Expert groups have coalesced around a roadmap to address the current COVID-19 pandemic centered on social distancing, monitoring case counts and health care capacity, and, eventually, moving to pharmaceutical interventions. However, responsibility for navigating the pandemic response falls largely on state and local officials. To make equitable decisions on allocating resources, caring for vulnerable subpopulations, and implementing local- and state-level interventions, access to current pandemic data and key vulnerabilities at the community level are essential. Although numerous predictive models and interactive monitoring applications have been developed using pandemic-related data sets, their capacity to aid in dynamic, community-level decision-making is limited. We developed the interactive COVID-19 Pandemic Vulnerability Index (PVI) Dashboard (https://covid19pvi.niehs.nih.gov/) to address this need by presenting a visual synthesis of dynamic information at the county level to monitor disease trajectories, communicate local vulnerabilities, forecast key outcomes, and guide informed responses

High-Throughput Screening (HTS) of Environmental Chemicals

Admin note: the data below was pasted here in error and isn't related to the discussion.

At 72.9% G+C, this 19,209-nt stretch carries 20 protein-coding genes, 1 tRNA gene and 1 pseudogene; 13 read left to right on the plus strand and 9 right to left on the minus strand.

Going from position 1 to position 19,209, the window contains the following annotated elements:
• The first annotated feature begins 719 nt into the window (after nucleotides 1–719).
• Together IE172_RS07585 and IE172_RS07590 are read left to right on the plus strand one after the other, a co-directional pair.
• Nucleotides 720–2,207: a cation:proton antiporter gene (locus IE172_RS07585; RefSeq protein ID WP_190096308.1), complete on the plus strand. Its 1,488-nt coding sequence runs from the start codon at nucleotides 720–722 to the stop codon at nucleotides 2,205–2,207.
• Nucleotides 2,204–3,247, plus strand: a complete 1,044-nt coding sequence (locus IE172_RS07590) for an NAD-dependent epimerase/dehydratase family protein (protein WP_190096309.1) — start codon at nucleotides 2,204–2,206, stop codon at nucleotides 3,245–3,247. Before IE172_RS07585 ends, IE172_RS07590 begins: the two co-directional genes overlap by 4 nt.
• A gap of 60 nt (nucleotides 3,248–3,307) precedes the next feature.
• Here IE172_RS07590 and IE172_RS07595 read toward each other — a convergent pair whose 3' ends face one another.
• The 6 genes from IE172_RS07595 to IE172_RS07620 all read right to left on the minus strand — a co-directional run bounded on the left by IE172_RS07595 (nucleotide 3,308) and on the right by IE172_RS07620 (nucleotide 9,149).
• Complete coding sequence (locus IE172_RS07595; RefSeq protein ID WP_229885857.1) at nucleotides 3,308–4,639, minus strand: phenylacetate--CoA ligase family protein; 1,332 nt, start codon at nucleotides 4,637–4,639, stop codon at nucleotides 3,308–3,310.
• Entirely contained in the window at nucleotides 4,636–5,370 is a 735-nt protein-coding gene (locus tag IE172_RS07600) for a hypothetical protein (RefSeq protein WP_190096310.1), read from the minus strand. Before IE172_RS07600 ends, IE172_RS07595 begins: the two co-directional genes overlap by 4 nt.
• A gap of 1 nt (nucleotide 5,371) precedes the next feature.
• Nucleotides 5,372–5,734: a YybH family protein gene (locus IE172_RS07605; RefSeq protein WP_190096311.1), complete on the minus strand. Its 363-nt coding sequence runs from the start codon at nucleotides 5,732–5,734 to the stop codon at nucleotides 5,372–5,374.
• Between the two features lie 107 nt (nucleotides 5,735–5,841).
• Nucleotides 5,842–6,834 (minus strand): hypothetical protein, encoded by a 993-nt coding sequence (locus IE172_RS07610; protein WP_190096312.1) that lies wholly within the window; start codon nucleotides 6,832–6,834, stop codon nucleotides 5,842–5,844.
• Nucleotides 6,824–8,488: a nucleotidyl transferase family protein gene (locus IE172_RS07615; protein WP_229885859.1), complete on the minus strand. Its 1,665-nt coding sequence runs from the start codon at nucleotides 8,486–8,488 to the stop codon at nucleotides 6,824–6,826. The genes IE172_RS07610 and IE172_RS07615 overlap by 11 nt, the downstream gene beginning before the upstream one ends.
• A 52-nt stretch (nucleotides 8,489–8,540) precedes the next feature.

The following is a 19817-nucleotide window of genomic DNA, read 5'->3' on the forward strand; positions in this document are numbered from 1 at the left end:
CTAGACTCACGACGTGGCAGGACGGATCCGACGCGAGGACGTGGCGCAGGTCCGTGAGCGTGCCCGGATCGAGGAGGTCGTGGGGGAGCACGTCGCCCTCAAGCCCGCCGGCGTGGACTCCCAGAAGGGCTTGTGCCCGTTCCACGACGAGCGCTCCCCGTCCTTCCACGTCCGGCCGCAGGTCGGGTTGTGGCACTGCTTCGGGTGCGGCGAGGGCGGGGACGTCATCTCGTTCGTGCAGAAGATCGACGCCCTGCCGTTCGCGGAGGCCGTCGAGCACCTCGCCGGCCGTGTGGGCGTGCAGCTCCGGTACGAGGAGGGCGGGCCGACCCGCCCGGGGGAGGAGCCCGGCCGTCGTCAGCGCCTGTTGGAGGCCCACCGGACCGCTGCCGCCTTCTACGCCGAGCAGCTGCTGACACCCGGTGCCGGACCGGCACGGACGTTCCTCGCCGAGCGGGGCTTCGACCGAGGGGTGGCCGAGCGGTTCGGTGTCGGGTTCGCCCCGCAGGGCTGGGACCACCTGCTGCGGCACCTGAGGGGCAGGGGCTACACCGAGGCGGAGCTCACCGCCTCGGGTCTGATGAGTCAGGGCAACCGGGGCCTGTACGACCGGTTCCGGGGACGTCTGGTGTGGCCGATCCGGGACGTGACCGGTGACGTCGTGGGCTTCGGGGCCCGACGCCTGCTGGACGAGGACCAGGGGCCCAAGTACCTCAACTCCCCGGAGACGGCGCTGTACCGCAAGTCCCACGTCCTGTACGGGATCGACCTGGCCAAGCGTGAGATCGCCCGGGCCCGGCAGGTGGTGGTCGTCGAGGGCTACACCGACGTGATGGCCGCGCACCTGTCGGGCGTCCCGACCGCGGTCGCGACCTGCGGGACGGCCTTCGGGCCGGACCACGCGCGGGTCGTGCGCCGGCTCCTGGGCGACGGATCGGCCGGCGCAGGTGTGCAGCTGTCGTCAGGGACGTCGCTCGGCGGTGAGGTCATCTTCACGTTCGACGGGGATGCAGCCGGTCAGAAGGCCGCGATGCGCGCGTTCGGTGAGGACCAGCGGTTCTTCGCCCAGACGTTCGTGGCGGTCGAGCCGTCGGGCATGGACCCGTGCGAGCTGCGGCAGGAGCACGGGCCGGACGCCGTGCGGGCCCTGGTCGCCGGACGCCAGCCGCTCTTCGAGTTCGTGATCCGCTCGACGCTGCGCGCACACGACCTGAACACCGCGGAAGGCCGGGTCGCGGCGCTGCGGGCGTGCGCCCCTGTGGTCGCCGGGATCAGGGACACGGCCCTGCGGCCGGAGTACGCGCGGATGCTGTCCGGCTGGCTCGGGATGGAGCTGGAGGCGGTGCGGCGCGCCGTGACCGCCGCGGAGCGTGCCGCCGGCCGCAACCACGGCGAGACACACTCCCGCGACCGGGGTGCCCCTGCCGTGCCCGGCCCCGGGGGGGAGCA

[Example: Truong et al (2014) Toxicological Sciences]

There are tens of thousands of man-made chemicals in the environment; the inherent safety of most of these chemicals is not known. Relevant biological platforms and new computational tools are needed to prioritize testing of chemicals with limited human health hazard information. We describe an experimental design for high-throughput characterization of multidimensional in vivo effects with the power to evaluate trends relating to commonly cited chemical predictors. We evaluated all 1060 unique U.S. EPA ToxCast phase 1 and 2 compounds using the embryonic zebrafish and found that 487 induced significant adverse biological responses. The utilization of 18 simultaneously measured endpoints means that the entire system serves as a robust biological sensor for chemical hazard. The experimental design enabled us to describe global patterns of variation across tested compounds, evaluate the concordance of the available in vitro and in vivo phase 1 data with this study, highlight specific mechanisms/value-added/novel biology related to notochord development, and demonstrate that the developmental zebrafish detects adverse responses that would be missed by less comprehensive testing strategies.